Destination Nicaragua: a country on the brink of extraordinary change
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It’s hot. A boat floats on a lake blooming with algae and lily pads. Under the mangrove a fisherman teaches his son how to cast a net, dislodging an egret which takes flight on soft rippled wings. The scene is so peaceful, I might have woken in some Buddhist retreat rather than deep in the Nicaraguan jungle. But here we are in Central America – that mysterious isthmus between continents and customs, a region imprinted by murky US interference, guerrilla wars and a charismatic succession of dictators.
I’m poring over a map on the raised deck of a house on stilts – one of the nine sturdy wooden casitas of Jicaro Island Lodge, a beautiful eco-hotel built into an islet off the shores of Lake Cocibolca. Nicaragua is a mosaic of culture, geography and landscape. To the east is Creole Caribbean and the magical Corn Islands. West are the chalky sands and surf of the Pacific. But rising out of the lake, dominating my view, is the smouldering shadow of the Mombacho volcano, threaded by mist and heavy with atmosphere. Nicaragua, first “settled” by the Spanish in 1522, only fully gained independence in 1838 and has been troubled by seismic political unrest ever since. Nowhere is this turbulence more vividly reflected than in its topography: Mombacho is part of a belt of 40 volcanoes, 19 of which are active, and one notch along from it lies the Masaya, an open crater with a fiery lava lake spitting and roiling 600m below its rim. Perhaps for a glimpse into the spirit and soul of this country, here is where to begin.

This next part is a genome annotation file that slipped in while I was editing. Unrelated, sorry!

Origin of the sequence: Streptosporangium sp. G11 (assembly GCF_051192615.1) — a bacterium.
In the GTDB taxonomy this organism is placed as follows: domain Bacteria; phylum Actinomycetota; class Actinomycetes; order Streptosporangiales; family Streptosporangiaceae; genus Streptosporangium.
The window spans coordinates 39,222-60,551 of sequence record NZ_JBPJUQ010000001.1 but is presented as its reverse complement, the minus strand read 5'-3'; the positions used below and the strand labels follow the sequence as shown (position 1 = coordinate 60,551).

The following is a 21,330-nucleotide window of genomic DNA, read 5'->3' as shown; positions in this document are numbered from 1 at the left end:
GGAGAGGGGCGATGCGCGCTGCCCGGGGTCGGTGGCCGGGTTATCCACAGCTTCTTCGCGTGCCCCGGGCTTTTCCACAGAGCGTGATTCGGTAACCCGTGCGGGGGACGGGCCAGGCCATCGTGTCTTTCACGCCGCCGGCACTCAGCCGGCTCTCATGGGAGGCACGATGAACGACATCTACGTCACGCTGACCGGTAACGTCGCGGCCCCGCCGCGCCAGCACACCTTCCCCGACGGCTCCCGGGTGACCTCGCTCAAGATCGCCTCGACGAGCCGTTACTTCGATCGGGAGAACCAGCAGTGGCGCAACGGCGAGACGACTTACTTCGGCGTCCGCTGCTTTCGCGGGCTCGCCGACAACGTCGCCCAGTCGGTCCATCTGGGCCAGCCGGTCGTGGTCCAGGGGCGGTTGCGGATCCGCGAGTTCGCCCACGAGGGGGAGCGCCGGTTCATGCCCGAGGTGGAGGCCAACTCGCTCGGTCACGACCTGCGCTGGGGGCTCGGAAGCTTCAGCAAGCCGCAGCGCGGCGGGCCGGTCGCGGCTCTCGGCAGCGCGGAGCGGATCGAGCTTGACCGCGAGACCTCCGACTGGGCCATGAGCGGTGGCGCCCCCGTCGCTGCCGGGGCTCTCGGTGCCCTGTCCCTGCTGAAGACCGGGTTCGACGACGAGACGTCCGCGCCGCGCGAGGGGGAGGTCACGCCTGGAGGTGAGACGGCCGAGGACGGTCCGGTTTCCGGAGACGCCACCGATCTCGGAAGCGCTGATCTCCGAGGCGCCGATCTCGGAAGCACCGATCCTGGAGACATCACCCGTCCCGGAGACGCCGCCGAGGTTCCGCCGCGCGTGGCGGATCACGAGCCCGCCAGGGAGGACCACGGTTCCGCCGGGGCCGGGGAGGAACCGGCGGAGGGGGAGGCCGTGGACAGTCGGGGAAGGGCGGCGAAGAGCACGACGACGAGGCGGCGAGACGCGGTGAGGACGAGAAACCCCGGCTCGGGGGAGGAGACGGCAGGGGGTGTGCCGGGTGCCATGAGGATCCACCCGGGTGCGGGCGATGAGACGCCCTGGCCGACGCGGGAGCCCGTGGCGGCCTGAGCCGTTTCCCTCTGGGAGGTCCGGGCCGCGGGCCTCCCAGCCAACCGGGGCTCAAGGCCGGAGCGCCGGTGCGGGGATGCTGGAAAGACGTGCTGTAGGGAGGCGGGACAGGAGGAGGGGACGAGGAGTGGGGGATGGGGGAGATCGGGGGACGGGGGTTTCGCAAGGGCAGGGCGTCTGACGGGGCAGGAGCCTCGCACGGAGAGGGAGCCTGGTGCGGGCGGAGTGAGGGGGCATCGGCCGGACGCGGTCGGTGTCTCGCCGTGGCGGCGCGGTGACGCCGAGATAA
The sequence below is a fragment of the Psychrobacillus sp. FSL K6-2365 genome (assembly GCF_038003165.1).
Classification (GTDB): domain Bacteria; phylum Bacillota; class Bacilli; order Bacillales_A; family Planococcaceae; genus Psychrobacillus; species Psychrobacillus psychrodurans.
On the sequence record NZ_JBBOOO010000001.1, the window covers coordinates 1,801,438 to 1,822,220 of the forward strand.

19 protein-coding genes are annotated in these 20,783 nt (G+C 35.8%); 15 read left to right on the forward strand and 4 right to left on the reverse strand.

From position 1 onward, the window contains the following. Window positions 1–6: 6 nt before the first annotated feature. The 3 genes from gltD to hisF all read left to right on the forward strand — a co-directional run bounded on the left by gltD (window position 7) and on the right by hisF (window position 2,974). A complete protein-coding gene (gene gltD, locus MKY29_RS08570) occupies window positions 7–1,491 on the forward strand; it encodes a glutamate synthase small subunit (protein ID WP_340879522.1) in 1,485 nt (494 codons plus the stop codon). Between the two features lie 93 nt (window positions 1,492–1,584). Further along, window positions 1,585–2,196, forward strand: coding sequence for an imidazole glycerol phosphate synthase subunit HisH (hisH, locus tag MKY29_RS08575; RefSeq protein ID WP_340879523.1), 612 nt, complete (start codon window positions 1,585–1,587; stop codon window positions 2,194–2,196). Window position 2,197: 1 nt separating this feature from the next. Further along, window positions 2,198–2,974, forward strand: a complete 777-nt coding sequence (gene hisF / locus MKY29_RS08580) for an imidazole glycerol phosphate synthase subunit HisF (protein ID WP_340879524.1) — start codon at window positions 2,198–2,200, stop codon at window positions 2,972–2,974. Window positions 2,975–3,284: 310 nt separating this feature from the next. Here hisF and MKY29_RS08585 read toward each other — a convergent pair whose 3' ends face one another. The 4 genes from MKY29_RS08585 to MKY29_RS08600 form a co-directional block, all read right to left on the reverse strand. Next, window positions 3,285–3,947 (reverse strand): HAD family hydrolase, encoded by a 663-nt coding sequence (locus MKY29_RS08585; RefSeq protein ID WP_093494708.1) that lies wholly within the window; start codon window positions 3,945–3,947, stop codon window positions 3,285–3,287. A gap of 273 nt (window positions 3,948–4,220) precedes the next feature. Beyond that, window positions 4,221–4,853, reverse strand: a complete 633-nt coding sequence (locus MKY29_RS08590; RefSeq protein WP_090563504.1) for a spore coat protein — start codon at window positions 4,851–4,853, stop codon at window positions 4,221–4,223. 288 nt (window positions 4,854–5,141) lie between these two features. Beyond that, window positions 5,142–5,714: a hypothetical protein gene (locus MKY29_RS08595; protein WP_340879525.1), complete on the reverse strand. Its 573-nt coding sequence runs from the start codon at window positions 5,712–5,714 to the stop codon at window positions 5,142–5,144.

Masaya – the “mouth of hell” – was once believed to be the entrance to the underworld. It terrified the conquistadors but was popular with indigenous peoples for human sacrifice and later too, allegedly, for the disposal of political prisoners in the last gasp of the Somoza dictatorship. The Masaya Volcano National Park is a neo-apocalyptic landscape of strangled trees where pineapples are stimulated by sulphuric gases; wild-growing dragon fruit hug the crater; and owls, holed up in nearby cliffs, litter the black soil beneath them with the alabaster skulls of mice. Trekking me through this delightful weirdness is Edgar Castañeda, an ecologist and crater-diver who absorbs world history the way most of us absorb sunlight. In one memorable afternoon he flits from Thomas Belt, author of The Naturalist in Nicaragua, through Britain’s unwritten constitution, to 21-year-old Nelson’s fibs to the crown over his disastrous attempt to capture Granada in 1780.
Granada, the one-time capital, is an hour’s drive from Masaya. Founded in 1524, repeatedly coveted, ransacked, burnt and rebuilt, it remains an architectural showstopper. High on the rooftop of the Iglesia la Merced, students kiss at sunset, their great colonial city spread out below them in a shimmer of canary yellow, tangerine and blue. From my palatial balcony at Hotel Plaza Colón, I watch a trio of nuns tearing through yucca and vigorón (pork crackling) with their fingers. At night, outdoor boxing matches in the main square draw crowds of cheering locals. “Oh, Granada is a real town alright,” says the chef at Pichelin, an expat from Martha’s Vineyard who brings us ceviche and fresh snapper. “After all, there’s still horseshit on the streets.”